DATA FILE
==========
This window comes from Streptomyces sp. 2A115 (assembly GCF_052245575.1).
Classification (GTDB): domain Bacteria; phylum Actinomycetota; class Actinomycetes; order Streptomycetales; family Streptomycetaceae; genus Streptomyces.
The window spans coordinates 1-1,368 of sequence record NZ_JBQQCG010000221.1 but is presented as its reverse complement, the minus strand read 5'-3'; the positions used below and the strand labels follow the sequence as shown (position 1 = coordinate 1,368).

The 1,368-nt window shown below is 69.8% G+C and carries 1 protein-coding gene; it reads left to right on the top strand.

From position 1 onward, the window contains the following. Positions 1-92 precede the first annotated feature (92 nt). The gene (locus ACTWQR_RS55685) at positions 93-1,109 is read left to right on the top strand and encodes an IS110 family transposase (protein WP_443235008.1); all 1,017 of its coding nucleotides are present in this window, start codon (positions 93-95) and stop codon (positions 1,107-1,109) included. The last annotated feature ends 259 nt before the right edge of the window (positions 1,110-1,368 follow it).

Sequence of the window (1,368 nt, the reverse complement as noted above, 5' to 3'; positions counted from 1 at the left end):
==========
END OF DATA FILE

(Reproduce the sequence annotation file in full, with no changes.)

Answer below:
This window comes from Streptomyces sp. 2A115 (assembly GCF_052245575.1).
Classification (GTDB): domain Bacteria; phylum Actinomycetota; class Actinomycetes; order Streptomycetales; family Streptomycetaceae; genus Streptomyces.
The window spans coordinates 1-1,368 of sequence record NZ_JBQQCG010000221.1 but is presented as its reverse complement, the minus strand read 5'-3'; the positions used below and the strand labels follow the sequence as shown (position 1 = coordinate 1,368).

The 1,368-nt window shown below is 69.8% G+C and carries 1 protein-coding gene; it reads left to right on the top strand.

From position 1 onward, the window contains the following. Positions 1-92 precede the first annotated feature (92 nt). The gene (locus ACTWQR_RS55685) at positions 93-1,109 is read left to right on the top strand and encodes an IS110 family transposase (protein WP_443235008.1); all 1,017 of its coding nucleotides are present in this window, start codon (positions 93-95) and stop codon (positions 1,107-1,109) included. The last annotated feature ends 259 nt before the right edge of the window (positions 1,110-1,368 follow it).

Sequence of the window (1,368 nt, the reverse complement as noted above, 5' to 3'; positions counted from 1 at the left end):